Samuel Arellano's family recently connected with Unite KC, which will pay for his ambulance bill, one of the hospital bills, and some therapy, worth about $6,000. The bill for the initial emergency room trip was about $20,000, his parents said, but the hospital had been reluctant to send it and ultimately covered the cost.

And Unite KC also intends to pay off a $1,300 credit card bill for Emily Tavis and Jacob Gooch Sr.

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Unite KC has disbursed $40,000 so far and hopes to connect with more of the injured families, hoping to be as “generous and quick as we can,” Kendall said. United Way will be like a “lightning bolt” for victims' relief, Kendall said, but his group is aiming for something different, more like a campfire that burns for the next year.

“We agree this is a horrific thing that happened. It's a sad state of humanity but it's a real part,” he said. “So we want to remind them that God has not forgotten you. And that although he allowed this, he has not abandoned them. We believe we can be like an extension of his love to these people.”

——————————
By: Peggy Lowe, KCUR and Bram Sable-Smith
Title: Super Bowl Parade Shooting Survivors Await Promised Donations While Bills Pile Up
Sourced From: kffhealthnews.org//article/super-bowl-parade-shooting-survivors-donations-bills-wait-kansas-city/
Published Date: Fri, 21 Jun 2024 09:00:00 +0000

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California Leaders Tussle With Health Industry Over Billions of New Dollars for Medi-Cal

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Bernard J. Wolfson
Thu, 20 Jun 2024 19:13:00 +0000

Gov. Gavin Newsom, state lawmakers, and industry leaders have a small window to reach an agreement on billions of new dollars for Medi-Cal before it's put to voters in November.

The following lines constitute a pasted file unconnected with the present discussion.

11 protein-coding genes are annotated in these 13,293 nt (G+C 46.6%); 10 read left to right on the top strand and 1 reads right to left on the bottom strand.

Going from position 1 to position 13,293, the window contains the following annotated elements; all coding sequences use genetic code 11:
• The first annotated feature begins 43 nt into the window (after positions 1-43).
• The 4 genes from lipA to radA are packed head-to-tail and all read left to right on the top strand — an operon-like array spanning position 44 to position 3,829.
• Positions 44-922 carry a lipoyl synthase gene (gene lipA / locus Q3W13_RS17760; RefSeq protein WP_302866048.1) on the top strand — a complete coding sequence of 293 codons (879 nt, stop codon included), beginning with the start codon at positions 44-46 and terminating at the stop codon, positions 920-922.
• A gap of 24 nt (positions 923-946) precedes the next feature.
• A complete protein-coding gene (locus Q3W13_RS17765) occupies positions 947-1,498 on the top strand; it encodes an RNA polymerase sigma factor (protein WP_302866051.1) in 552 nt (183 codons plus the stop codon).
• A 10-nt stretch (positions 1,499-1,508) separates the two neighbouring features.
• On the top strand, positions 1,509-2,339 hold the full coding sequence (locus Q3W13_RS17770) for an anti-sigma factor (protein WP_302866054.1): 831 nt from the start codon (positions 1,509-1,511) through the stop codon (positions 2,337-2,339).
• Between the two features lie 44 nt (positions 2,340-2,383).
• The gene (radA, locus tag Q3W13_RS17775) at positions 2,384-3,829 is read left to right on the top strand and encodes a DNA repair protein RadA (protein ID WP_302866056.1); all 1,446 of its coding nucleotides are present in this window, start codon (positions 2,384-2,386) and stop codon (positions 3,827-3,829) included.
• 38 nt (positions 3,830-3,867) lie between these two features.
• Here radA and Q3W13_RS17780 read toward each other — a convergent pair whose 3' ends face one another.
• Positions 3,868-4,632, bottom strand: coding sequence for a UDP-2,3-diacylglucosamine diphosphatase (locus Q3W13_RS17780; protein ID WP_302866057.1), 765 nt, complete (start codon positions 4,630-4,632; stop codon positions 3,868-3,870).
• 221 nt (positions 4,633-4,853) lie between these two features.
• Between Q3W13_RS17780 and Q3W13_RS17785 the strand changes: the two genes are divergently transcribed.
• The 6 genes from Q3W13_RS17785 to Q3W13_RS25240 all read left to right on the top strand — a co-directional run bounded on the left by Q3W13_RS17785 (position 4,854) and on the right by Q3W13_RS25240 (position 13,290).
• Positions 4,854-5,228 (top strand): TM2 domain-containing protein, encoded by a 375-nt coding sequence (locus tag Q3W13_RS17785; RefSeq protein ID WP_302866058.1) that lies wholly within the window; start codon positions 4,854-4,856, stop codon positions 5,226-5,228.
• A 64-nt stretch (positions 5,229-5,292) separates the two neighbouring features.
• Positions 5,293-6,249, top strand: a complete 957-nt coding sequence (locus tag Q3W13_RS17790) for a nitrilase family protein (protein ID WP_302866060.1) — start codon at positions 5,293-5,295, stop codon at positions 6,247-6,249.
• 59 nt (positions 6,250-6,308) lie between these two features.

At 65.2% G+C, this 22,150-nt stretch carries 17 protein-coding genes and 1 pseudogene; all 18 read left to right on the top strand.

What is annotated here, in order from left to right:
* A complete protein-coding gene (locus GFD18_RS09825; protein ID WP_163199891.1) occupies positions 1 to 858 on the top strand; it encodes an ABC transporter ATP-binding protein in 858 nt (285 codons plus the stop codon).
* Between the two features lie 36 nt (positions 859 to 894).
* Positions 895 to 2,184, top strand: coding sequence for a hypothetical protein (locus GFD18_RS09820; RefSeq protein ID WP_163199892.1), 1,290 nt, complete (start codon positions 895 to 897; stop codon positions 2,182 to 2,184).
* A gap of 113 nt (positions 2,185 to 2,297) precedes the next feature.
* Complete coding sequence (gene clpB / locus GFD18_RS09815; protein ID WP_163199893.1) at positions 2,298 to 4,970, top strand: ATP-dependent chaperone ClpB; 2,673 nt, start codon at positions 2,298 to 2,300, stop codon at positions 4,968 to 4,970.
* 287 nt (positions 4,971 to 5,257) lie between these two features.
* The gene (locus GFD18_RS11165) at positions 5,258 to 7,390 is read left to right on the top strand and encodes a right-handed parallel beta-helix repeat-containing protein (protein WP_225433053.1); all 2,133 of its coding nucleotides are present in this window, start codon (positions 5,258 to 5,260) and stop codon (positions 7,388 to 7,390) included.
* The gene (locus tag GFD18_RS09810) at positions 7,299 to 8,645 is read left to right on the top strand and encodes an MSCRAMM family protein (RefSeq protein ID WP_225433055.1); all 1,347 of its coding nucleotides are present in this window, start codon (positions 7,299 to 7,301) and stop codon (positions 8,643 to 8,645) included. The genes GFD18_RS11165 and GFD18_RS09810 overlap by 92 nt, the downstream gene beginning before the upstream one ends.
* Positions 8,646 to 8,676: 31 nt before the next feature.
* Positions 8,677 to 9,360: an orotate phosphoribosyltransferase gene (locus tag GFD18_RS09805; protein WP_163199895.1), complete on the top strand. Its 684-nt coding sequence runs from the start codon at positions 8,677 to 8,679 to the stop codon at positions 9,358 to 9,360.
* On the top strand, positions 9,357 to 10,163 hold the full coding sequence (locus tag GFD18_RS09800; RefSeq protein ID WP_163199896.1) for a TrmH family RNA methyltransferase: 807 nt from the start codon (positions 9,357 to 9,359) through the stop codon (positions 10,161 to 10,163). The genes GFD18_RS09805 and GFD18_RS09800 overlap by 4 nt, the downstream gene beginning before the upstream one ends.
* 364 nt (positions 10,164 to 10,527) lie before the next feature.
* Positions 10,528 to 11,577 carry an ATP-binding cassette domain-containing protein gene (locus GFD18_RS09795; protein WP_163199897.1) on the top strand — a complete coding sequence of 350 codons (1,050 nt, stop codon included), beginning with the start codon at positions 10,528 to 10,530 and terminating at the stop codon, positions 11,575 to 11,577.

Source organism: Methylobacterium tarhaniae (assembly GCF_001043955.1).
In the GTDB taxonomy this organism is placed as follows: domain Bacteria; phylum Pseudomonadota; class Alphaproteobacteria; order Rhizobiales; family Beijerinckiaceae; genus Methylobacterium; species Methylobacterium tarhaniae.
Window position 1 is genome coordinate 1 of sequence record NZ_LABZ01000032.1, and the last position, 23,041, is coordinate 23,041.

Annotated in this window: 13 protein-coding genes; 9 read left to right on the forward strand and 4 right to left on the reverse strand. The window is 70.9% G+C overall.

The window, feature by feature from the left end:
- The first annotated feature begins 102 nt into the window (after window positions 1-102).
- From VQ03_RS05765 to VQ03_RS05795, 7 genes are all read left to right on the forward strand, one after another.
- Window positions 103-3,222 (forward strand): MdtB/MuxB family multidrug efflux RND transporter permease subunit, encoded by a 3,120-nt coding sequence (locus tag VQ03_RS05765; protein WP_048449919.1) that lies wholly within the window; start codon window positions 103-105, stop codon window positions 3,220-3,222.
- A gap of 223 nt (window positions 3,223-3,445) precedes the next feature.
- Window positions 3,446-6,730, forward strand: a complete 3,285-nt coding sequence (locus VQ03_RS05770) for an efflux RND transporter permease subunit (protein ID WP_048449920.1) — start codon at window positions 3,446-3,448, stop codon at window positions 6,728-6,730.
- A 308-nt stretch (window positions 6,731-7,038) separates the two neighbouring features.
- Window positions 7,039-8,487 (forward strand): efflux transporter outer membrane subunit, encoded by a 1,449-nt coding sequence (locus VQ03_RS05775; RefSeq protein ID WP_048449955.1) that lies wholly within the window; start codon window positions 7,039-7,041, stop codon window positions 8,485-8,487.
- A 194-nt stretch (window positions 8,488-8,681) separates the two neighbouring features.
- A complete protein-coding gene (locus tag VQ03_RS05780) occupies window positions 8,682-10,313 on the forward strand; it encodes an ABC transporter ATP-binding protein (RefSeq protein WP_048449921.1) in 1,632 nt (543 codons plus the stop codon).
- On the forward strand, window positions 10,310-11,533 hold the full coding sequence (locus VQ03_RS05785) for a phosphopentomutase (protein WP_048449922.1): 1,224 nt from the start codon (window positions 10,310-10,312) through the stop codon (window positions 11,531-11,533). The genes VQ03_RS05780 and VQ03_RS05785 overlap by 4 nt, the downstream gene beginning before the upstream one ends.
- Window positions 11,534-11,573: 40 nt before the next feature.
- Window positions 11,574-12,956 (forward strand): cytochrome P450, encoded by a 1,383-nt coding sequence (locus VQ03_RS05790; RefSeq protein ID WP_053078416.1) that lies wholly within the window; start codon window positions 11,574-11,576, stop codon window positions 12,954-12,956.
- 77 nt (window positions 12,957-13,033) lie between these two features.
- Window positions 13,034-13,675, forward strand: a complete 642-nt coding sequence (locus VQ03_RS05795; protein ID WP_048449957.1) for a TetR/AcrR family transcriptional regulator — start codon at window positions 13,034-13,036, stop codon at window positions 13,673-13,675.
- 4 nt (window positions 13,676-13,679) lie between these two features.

An initiative, supported by virtually every sector of the state's health care industry as well as the local Republican and Democratic parties, would lock in the money for Medi-Cal, California's version of the Medicaid health insurance program for low-income residents. The funds would be used primarily to increase payment rates for health care professionals who serve Medi-Cal patients.

Newsom, a Democrat, initially supported using the money for that purpose. But after California's fiscal situation darkened, he reversed course in May, proposing to divert most of it to reduce the state's $45 billion budget deficit.

The money is from a tax on managed-care health plans that's been around for two decades but has historically been used to offset existing state spending rather than support new investments in Medi-Cal.

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“The importance of this ballot initiative is finally being serious about investing in the viability of the Medi-Cal system,” said Adam Dougherty, chief of emergency medicine at Sutter Medical Center in Sacramento. “The MCO tax literally touches every aspect of the Medi-Cal system, and it can't be at the mercy of year-to-year budget crises.”

Michael Genest, a former finance director under Republican Gov. Arnold Schwarzenegger, noted that several ballot initiatives approved by voters in the past continue to narrow the state's fiscal choices, including one that limits property tax increases and another that guarantees a large share of the state budget to schools.

“We do ballot-box budgeting in the state of California. We've done it forever. And everything we've done in that regard has turned out to be very hard on fiscal stability,” Genest said.

It's possible that the Coalition to Protect Access to Care, made up of doctors, hospitals, health plans, and other medical providers, could settle their differences with state leaders before a June 27 deadline to withdraw the initiative.

Newsom's desire to claw back most of the promised money puts him at odds with proponents of the initiative, many of whom have long counted themselves among his allies. Elana Ross, a spokesperson for Newsom, declined to comment on the status of the initiative.